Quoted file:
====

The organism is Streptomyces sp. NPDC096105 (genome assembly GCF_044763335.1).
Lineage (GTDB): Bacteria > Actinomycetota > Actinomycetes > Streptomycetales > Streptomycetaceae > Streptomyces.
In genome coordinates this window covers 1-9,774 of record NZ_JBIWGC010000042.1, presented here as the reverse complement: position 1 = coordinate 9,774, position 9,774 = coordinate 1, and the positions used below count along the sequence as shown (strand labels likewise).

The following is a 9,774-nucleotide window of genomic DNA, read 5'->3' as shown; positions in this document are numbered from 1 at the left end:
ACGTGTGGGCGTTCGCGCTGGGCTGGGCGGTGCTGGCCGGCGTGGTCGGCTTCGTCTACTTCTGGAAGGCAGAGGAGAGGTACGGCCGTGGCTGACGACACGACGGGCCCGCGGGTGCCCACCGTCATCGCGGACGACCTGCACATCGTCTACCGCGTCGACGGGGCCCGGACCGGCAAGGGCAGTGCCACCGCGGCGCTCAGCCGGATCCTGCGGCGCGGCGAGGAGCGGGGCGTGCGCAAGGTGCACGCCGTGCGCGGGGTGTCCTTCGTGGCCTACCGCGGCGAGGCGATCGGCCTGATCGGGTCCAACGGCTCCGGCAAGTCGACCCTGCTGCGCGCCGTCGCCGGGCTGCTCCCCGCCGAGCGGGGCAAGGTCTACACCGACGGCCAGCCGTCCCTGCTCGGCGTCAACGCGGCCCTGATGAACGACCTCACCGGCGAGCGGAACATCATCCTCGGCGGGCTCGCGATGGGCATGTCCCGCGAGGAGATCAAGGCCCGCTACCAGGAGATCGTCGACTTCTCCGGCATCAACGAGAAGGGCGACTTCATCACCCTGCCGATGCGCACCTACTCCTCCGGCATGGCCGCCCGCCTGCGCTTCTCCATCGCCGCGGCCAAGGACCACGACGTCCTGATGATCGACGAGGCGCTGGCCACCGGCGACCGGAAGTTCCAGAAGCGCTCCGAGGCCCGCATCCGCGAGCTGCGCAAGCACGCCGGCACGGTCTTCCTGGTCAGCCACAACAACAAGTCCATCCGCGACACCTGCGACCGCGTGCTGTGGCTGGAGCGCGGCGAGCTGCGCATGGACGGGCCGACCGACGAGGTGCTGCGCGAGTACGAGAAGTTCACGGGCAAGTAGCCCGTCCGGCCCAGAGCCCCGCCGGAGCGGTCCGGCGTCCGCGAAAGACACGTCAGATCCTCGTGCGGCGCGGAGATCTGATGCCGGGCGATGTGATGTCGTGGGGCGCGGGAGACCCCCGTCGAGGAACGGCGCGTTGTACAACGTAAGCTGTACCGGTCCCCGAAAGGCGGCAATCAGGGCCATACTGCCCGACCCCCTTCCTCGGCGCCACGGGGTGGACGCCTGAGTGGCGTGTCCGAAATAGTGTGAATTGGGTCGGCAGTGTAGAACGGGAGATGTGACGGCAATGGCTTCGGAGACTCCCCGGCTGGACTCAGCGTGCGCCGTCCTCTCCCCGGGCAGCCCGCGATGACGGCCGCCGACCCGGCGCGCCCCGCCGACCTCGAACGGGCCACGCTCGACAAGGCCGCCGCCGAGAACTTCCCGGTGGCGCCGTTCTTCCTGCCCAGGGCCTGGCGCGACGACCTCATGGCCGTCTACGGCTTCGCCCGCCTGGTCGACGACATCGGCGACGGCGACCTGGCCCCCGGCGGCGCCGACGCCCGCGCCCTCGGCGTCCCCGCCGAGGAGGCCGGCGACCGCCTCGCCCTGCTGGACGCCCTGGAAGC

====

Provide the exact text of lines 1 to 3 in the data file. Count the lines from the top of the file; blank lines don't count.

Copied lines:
The organism is Streptomyces sp. NPDC096105 (genome assembly GCF_044763335.1).
Lineage (GTDB): Bacteria > Actinomycetota > Actinomycetes > Streptomycetales > Streptomycetaceae > Streptomyces.
In genome coordinates this window covers 1-9,774 of record NZ_JBIWGC010000042.1, presented here as the reverse complement: position 1 = coordinate 9,774, position 9,774 = coordinate 1, and the positions used below count along the sequence as shown (strand labels likewise).